a prince drowned, a church gone and a Loch renamed
The Isle of Skye boasts an overwhelming richness of meaningful place names coming out of two linguistic sources: Gaelic and Old Norse, the latter because of the invading Viking forces. Norse names can be found all over the island but mainly along the coast where the Viking ships landed so long ago.
The first recorded Viking attack on Skye took place in 794 AD. 875 AD saw the arrival of Norwegian settlers on the island; by 907 intermarriage had made the islanders a Celtic-Norwegian mix. In 1098, in retaliation for the killing of a Norse viceroy, the kings of Norway invaded the Western Isles and set up the Kingdom of Man and the Isles, under Olave the Red… Scottish kings never accepted the territory as Norwegian and constantly strove to incorporate it into their realm, which they finally did in 1266.
two words, one meaning
Two cultures developed from invasion to co-existence, as the people mixed, so did their languages. New words came in replacing the old ones, sometimes both languages merged to form a new place-name together, as in Glendale which is simply describing a geographical situation twice. Glendale is a pleonasm, the two words glen and dale both mean the same thing: valley and the valley in question opens up towards a sea loch, in ancient times called Loch-a-Chuain like the church Cill-Chodhain or Chomhain (Kilchoan) a few hundred yards inland.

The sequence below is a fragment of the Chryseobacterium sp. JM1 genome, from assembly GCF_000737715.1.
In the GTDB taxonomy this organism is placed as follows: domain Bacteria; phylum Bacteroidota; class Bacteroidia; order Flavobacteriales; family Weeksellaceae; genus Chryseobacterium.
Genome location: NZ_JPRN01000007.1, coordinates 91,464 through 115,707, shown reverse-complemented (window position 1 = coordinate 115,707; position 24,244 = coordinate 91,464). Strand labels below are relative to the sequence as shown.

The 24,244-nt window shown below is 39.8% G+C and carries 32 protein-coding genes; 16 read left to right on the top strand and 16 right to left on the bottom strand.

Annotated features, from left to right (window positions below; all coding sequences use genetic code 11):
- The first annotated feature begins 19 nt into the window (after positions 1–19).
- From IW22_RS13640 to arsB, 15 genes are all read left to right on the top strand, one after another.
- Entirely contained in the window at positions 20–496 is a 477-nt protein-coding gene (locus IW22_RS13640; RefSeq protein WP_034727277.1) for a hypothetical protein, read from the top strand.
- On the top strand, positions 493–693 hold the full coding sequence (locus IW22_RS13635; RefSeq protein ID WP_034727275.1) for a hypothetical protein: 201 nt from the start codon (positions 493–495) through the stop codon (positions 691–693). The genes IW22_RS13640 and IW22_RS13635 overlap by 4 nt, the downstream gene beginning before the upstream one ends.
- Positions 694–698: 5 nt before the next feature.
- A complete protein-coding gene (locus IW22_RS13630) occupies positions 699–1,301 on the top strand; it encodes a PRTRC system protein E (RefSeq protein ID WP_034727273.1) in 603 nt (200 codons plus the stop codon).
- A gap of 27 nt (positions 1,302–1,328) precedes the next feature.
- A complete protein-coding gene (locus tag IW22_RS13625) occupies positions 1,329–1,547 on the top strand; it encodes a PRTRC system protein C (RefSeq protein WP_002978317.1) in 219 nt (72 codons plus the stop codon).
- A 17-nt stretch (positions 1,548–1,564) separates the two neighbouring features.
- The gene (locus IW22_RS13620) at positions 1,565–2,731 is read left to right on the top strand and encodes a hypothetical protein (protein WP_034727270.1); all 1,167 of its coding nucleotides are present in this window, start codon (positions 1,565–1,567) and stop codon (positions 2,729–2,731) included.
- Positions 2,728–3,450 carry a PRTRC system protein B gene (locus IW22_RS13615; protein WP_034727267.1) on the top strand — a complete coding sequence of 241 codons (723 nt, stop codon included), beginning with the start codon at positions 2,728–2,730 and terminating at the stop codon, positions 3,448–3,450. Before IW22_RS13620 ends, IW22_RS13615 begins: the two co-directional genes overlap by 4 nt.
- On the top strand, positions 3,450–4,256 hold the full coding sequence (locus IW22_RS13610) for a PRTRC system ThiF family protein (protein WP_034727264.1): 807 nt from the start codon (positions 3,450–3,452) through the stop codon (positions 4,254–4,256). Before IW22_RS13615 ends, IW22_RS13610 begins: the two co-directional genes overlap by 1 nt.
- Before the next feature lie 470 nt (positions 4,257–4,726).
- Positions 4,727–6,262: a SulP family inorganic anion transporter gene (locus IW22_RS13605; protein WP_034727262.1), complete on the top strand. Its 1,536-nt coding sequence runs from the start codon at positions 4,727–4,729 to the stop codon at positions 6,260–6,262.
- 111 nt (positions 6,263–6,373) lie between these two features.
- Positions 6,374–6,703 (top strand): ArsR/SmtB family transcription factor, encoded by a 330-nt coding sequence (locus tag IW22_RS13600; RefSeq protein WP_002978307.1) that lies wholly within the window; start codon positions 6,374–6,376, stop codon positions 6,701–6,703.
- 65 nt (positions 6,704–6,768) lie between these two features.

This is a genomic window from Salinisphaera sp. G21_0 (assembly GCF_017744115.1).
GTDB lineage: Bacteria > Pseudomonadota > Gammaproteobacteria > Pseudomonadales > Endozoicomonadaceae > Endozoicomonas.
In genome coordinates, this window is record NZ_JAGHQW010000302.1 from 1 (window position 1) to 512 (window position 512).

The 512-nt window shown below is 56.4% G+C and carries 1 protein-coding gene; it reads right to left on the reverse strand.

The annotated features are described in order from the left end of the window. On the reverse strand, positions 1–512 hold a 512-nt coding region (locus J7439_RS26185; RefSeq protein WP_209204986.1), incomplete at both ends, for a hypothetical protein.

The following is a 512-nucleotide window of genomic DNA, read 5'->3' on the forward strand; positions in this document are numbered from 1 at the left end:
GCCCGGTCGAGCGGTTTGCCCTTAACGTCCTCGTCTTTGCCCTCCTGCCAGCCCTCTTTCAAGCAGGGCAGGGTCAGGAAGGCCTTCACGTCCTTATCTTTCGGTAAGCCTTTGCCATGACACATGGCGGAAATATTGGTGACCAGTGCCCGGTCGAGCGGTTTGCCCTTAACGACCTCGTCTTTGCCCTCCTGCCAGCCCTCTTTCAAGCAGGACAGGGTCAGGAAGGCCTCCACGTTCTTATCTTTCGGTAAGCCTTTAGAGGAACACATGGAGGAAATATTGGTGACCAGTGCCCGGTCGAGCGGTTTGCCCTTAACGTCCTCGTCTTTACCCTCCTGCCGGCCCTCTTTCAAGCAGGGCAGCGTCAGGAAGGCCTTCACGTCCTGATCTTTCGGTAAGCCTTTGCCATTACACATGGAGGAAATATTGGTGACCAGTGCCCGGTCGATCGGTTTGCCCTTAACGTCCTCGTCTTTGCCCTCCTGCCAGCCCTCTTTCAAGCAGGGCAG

There is no trace of the old church of Kilchoan in Glendale graveyard, which is still in use. The reason the Gaelic Loch-a-Chuain changed to the Gaelic-Norse Loch Pooltiel lies hidden here, in this very graveyard.
death of a prince
According to local legend, a young Viking Prince called Diel or Tiel is buried here under an ancient tree. Some sources say he was from Norway, others from Denmark, but a Viking he was and shipwrecked and drowned in the cold water of Loch-a-Chuain.
His body was carried ashore by mermaids says the romantic twist to the story. The prince was buried next to the ancient church of the Gaels and the Loch was given a Norse name from now on: Pooltiel – Diel’s Pool. The river that meanders along the graveyard is called Hamara, the Norse word for Hammer, for that is the shape the river takes seen from above.
Place names often tell stories, Loch Pooltiel and the graveyard in Glendale are a beautifully sad chapter in the history of an t-Eilean Sgitheanach, the Isle of Skye: a dead Danish prince, washed ashore and buried near a now lost church, a story told in nature and not on stage.
Goodnight sweet prince – Where flights of mermaids brought thee to thy rest.
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